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New Report Examines the Regulation of the Sale of Wild Animals and Their Meat in Markets Around the World

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When a novel coronavirus was first reported as having been contracted by people in Wuhan, China, in  December 2019, there was a lot of discussion about the potential source of the virus. On January 12, 2020, the World Health Organization (WHO) released a statement saying that “[t]he evidence is highly suggestive that the outbreak is associated with exposures in one seafood market in Wuhan.” Subsequent reporting and studies involved detailed discussions of the sanitary conditions and types of animals sold at the particular market in Wuhan and in similar markets elsewhere, and people became familiar with what may have been a new term for many: “wet market.” This is a broad term that captures many different types of markets, but generally refers to markets, or parts of larger markets, where fresh food, including meat and possibly live animals, are sold and the floor is wet from the water or ice used for cleaning and for keeping produce cool.

Fresh fruit and vegetables for sale at the Central Market in Kota Bharu, Kelantan, Malaysia. Photo by Kelly Buchanan, June/July 2008.

Of particular concern in the context of the novel coronavirus and other zoonoses (diseases that can spread from animals to humans) has been the sale of “wild” or “exotic” animals, either alive or the meat of such animals (sometimes called “bushmeat” or “game meat”), at wet markets or other types of traditional markets in different countries. A new report by research staff at the Law Library of CongressRegulation of Wild Animal Wet Markets, examines aspects of the regulation of such trade, including wildlife protection laws, hunting laws, food safety laws, and market management and sanitation laws. It covers 28 jurisdictions around the world, including countries in Asia, Africa, the Middle East, South and Central America, and Europe.

The report demonstrates that there are the different cultural practices and regulatory approaches related to the trading and consumption of wild animal meat. In many of the jurisdictions surveyed, permit systems apply in the context of hunting and selling unprotected wildlife, with some countries also regulating the breeding and raising of wild animals for commercial purposes. There have also been bans on the sale and/or consumption of wild meat, at least on a temporary basis, in several countries in response to certain disease outbreaks.

Governments at the national and/or local level have set up regulatory and inspection systems for establishments that sell fresh food. Three countries covered in the report – China, Indonesia, and Thailand – have specific regulations that apply to wet markets. These include various requirements related to hygiene and sanitation. In some countries, including China and Egypt, certain markets were shut down for a period of time in response to the 2019 novel coronavirus outbreak, while other countries, such as India and Pakistan, issued new guidance on health and preventative measures for markets.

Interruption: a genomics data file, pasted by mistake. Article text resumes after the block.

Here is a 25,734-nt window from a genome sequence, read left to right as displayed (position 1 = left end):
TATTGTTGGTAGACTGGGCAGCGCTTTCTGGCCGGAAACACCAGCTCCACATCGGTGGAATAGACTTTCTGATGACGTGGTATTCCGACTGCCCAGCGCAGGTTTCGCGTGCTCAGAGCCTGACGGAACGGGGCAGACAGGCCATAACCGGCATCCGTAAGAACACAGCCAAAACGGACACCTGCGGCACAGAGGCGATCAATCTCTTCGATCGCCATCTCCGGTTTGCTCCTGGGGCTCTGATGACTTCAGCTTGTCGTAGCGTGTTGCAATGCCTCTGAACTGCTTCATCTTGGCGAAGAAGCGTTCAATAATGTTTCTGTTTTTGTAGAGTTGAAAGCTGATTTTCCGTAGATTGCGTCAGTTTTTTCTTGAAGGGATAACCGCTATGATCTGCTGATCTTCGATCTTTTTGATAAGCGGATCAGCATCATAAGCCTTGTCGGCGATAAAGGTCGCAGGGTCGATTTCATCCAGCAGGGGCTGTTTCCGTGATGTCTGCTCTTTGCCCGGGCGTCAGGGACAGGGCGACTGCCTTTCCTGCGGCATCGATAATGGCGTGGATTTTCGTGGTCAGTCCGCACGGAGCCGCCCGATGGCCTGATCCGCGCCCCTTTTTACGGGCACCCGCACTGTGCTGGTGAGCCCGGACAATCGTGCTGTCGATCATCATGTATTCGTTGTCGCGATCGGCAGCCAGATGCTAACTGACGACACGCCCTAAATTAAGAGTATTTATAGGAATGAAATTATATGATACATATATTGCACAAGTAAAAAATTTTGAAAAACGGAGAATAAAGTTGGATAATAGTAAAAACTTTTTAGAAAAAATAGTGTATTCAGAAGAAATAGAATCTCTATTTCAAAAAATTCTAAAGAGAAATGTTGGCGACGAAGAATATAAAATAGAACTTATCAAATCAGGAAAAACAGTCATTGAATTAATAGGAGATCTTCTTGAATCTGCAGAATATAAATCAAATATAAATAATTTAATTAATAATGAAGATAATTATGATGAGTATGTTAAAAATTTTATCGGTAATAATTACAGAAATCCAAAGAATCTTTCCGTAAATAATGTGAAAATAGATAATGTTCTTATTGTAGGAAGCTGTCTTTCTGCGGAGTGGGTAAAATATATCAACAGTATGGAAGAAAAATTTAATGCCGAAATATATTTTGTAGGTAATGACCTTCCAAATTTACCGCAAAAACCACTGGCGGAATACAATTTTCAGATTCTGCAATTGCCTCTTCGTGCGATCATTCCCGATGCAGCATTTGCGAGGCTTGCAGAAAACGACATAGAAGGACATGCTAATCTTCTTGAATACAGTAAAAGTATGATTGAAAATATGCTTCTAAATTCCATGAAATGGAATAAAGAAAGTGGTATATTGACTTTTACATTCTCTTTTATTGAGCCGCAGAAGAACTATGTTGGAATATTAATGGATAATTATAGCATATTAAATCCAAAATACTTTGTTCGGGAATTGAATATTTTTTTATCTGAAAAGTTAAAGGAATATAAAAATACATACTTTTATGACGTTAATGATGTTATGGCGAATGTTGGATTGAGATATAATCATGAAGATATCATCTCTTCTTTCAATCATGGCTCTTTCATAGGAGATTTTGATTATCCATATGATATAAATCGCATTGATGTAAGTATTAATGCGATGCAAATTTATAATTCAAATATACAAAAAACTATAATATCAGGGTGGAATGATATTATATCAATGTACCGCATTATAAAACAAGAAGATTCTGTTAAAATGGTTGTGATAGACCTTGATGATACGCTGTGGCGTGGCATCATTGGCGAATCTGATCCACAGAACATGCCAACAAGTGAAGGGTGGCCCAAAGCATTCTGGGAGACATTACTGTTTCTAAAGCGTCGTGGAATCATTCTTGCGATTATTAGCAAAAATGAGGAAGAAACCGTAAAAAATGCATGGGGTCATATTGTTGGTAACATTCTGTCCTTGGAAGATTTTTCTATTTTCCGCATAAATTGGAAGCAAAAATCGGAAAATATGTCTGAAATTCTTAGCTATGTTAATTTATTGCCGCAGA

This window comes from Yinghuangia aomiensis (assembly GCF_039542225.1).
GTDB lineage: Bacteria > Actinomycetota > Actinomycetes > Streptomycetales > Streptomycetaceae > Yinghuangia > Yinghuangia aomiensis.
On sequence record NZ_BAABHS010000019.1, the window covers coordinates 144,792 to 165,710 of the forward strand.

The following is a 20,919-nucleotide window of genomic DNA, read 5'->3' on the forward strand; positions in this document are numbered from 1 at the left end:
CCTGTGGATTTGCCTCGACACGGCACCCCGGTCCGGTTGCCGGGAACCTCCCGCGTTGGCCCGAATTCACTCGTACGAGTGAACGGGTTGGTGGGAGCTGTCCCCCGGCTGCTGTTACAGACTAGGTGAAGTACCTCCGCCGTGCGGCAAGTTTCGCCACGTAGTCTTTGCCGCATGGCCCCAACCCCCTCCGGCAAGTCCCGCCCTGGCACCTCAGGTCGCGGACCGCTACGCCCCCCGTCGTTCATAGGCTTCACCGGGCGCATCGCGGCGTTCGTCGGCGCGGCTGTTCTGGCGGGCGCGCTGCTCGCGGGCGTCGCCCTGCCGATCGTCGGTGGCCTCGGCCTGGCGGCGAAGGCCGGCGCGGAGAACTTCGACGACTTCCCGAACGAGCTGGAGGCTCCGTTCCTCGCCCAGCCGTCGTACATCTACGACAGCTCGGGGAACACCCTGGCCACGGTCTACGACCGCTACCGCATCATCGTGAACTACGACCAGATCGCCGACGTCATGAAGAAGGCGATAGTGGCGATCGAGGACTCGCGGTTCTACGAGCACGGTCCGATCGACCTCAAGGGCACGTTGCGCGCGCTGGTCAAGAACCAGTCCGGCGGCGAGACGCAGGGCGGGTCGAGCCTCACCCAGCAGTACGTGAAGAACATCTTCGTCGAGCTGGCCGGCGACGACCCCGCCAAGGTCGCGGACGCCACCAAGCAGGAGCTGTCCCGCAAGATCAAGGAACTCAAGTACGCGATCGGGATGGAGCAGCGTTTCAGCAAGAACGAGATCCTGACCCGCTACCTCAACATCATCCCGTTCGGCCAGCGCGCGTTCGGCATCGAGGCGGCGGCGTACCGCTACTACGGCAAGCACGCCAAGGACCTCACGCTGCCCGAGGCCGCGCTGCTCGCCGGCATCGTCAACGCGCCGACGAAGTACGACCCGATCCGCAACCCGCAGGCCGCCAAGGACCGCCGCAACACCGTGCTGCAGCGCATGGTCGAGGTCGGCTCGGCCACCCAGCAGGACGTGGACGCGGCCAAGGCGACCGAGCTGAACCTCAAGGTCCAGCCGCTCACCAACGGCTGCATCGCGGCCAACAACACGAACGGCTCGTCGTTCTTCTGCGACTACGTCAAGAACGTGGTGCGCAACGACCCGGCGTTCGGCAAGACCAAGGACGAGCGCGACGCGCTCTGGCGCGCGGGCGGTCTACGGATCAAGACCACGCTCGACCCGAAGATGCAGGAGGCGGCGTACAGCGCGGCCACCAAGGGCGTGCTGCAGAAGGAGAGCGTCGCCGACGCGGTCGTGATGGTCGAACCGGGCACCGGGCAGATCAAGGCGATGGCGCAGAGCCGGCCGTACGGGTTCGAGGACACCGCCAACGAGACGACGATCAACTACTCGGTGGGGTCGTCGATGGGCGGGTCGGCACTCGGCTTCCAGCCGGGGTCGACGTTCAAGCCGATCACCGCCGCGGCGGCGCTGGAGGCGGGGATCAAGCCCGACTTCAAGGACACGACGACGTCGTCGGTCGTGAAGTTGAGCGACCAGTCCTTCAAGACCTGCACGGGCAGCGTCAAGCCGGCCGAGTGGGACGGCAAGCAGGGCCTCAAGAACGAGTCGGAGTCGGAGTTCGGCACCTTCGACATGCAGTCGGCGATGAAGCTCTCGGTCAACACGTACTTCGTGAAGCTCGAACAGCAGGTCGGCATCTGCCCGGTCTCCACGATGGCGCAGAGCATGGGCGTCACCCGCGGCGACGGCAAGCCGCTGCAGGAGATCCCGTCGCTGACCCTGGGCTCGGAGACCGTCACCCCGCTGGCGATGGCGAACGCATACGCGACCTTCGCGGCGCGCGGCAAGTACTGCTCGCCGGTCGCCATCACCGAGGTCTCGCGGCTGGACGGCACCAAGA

Market sanitation, and particularly the regulation of the types of animals or meat that can be sold at such markets, as well as the enforcement of relevant requirements and restrictions, is likely to be an issue of ongoing discussion and concern. The Law Library’s report provides a snapshot of the situation in jurisdictions around the world as they continue to grapple with the current COVID-19 pandemic. The Law Library has published multiple other resources regarding legal aspects of countries’ responses to the pandemic, including on this blog and in the Global Legal Monitor. You can sign up to receive alerts when new blog posts, articles, and reports are published by clicking the “Subscribe” button at the top of this page or on our website at

Comments (2)

  1. I’m somewhat confused. It was first reported that the corona virus originated in one of the, so-called, wet markets as described in your article. Then it was reported that the virus, may have been created in a laboratory by Chinese scientists and spread throughout the Wuhan province and beyond due to their negligence. Which is it? Who are we to believe when the people providing the information that we rely on have not verified their facts and distinguished fact from fiction?

  2. In response to Tom Ruiz, at this time we have to consider all of the possibilities. Since it has not been proved beyond all doubt as to exactly where (geographically) and how -indirectly, from a wild virus resevoir or directly, from a rogue laboratory (for example) the virus originated, we have to pursue all avenues, so that we do not go barking up the wrong tree and lose precious time and information that will shed knowledge on how to prevent future pandemics.

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